This article is part of our Team Previews series.
Buffalo fans know all about wings of course, and they're hoping the freshly-stocked offense will take flight while the defense continues to bring the heat. The attack has been overhauled in support of second-year QB Josh Allen, and the defense keeps getting better, with the addition of yet another first-rounder.
THREE THINGS TO KNOW
This offseason brought a ton of new faces to Upstate New York, including as many as eight new starters on offense, with a particular focus on the line. "We were unhappy with our O-line play...and if nothing else we were going to fix that this year," said GM Brandon Beane. Dion Dawkins returns to anchor the left side – though he may have to compete with free-agent acquisition Ty Nsekhe – and other free-agent signees could man each of the interior positions, most notably Mitch Morse at center. There will be strong competition for both guard spots with Quinton Spain, Jon Feliciano and Spencer Long as new faces with good odds. The favorite to start at right tackle is highly touted second-rounder Cody Ford, drafted 38th overall out of Oklahoma. Big-body free agent tight end Tyler Kroft will eventually pitch in at the end of the line and should make his presence felt as a blocker while attending to his pass-catching chores. Protecting QB Josh Allen in his second season and giving him time to work should do wonders for an offense that ranked 30th in points last year and generated just 174.6 net passing yards per game. The offense performed well on the ground – heavily based on Allen's 631 rushing yards – but in 2019 the team will look to air it out more as Allen gains experience.
The Bills turn to their defense to control games, particularly against the pass. In an increasingly pass-centric NFL, the team allowed a league-low 179.2 yards per game through the air in 2018. Additionally, the unit ranked No. 2 in total yards allowed at just 294.1 per contest. And they've only gotten better. This is a defense that features first-round picks from each of the last four drafts. With the No. 9 overall selection this past April, the Bills happily selected dynamic defensive tackle Ed Oliver. The two-time All-American instantly shores up the Buffalo run defense and also should provide pressure on opposing quarterbacks. With his top-level athleticism, Oliver will give defensive coordinator Leslie Frazier plenty of flexibility. The defensive line also features Jerry Hughes, Star Lotulelei, Shaq Lawson and Trent Murphy. The real strength of the defense is in coverage, with one of the better linebacker corps in the league to go along with a strong secondary. The starting trio at linebacker includes Matt Milano and Lorenzo Alexander on the outside, with 2018 first-round draft pick Tremaine Edmunds in the middle. The headliner in the secondary is the team's top pick in the 2017 draft, Tre'Davious White, who's complemented by the talented safety duo of Micah Hyde and Jordan Poyer.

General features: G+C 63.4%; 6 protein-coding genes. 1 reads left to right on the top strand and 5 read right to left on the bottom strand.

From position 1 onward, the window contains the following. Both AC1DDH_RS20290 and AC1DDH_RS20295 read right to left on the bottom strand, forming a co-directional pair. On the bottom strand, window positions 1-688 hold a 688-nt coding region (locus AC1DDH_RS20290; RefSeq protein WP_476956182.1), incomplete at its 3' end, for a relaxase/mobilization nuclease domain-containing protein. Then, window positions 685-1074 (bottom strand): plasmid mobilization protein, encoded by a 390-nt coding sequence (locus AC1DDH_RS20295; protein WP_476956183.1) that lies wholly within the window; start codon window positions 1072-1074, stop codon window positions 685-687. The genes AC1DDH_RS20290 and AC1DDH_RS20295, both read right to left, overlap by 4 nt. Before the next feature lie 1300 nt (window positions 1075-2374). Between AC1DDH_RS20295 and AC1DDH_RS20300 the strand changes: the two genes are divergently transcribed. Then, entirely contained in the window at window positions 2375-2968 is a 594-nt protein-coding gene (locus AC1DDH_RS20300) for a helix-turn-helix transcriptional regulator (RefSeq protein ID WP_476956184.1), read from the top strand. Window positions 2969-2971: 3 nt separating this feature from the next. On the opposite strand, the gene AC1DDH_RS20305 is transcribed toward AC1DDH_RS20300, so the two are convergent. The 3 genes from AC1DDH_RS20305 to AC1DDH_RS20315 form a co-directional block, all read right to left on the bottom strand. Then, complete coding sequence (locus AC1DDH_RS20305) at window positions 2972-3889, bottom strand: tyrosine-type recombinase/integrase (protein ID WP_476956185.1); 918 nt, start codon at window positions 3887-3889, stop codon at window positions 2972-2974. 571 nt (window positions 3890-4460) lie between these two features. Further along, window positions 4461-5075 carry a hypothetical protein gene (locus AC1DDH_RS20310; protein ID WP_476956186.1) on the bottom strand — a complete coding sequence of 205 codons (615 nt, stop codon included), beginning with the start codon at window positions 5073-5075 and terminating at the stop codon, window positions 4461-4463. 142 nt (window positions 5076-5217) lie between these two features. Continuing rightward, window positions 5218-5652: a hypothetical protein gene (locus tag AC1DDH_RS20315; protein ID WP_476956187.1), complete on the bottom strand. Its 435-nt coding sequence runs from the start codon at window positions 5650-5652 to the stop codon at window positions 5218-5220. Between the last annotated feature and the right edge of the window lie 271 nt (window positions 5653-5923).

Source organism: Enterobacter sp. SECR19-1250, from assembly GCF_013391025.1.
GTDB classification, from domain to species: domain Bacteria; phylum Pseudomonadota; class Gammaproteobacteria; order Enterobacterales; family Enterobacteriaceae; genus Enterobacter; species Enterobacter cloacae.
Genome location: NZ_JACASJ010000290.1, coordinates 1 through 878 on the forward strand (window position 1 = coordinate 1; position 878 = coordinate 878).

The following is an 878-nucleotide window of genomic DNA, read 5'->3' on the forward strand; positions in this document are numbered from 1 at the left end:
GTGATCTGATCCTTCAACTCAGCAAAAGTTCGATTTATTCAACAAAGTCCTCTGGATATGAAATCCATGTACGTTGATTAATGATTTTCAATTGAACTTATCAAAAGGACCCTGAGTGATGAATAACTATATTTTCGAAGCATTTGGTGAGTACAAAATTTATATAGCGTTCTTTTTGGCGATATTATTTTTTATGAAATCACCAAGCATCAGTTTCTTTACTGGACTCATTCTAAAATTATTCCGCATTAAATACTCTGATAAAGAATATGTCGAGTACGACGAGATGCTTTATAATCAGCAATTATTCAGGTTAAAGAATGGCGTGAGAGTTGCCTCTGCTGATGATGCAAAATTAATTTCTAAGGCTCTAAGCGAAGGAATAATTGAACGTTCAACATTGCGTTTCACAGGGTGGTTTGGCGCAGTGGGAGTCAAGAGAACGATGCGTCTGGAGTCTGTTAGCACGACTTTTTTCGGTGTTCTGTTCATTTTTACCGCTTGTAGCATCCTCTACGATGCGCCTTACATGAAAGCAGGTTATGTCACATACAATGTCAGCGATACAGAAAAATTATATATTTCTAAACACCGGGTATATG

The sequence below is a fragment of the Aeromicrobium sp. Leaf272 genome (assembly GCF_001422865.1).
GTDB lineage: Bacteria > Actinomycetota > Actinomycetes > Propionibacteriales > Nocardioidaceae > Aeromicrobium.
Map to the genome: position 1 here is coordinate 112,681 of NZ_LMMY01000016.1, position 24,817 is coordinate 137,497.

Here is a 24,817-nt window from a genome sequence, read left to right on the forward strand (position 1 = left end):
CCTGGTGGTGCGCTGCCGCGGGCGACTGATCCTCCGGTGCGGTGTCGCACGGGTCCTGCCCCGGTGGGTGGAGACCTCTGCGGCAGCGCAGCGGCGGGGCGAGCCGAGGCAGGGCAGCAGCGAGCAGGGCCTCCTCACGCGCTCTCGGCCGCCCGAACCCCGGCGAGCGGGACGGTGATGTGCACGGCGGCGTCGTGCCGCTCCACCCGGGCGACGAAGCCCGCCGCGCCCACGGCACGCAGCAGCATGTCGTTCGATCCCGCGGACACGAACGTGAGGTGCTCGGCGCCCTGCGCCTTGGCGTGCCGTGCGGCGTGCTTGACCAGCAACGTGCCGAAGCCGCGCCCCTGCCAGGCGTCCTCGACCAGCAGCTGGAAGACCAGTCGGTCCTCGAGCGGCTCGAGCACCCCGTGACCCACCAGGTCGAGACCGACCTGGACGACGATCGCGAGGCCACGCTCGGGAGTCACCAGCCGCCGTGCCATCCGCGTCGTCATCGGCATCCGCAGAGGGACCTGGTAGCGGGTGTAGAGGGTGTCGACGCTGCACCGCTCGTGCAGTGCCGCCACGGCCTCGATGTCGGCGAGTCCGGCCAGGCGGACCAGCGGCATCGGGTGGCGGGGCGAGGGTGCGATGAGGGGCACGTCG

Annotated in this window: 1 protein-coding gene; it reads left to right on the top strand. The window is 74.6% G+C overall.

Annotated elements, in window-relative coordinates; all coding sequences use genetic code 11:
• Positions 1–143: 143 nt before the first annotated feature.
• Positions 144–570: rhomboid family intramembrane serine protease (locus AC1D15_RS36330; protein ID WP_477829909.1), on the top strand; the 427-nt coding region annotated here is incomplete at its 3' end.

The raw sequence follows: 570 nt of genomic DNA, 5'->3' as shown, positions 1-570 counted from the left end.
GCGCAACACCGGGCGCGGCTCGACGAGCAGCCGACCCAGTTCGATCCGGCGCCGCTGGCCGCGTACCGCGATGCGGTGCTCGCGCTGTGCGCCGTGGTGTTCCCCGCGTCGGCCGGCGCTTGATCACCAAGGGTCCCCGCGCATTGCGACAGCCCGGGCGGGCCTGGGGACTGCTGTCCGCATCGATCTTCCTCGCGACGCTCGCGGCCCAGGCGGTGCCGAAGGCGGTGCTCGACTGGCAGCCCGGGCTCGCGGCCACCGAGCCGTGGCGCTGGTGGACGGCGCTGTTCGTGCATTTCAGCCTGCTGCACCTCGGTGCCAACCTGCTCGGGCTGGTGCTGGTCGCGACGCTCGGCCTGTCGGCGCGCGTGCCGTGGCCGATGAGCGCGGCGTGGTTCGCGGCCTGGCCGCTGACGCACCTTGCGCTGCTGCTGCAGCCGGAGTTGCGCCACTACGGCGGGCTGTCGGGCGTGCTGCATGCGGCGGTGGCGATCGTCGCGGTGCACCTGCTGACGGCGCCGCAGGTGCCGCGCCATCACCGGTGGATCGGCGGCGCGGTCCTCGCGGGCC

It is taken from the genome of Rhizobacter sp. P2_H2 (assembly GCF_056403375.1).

No longer is it just the LeSean McCoy Show in Buffalo. The Bills added several notable skill position players to the offense, mixing in veteran presence, speed, hands and youthful spark. The biggest name is Frank Gore, who at age 36 enters his 15th NFL season. At that level of experience, you'd think he's just playing out the string, but Gore's 722 rushing yards in 2018 were more than anyone had in Buffalo, and his mark of 4.6 yards per carry was much better than either of the two primary backs in the Bills' ninth-ranked rushing attack. Beyond Gore and McCoy, it's shaping up as a four-way backfield. The team added rookie Devin Singletary, who in three years at Florida Atlantic had 4,287 rushing yards and 66 scores on the ground. Meanwhile, veteran newcomer T.J. Yeldon snagged 55 passes last season in Jacksonville. New aerial weapons will attack all three levels of the defense. John Brown brings his defense-stretching speed from Baltimore and will challenge Josh Allen to overthrow him deep. Cole Beasley arrives via Dallas and will work the middle of the field for the Bills out of the slot. At tight end, Tyler Kroft arrives from Cincinnati to handle his share of short routes and goal-line patterns. Additionally, the team selected Dawson Knox in the third round to back up Kroft, who at press time is bouncing back from a broken foot.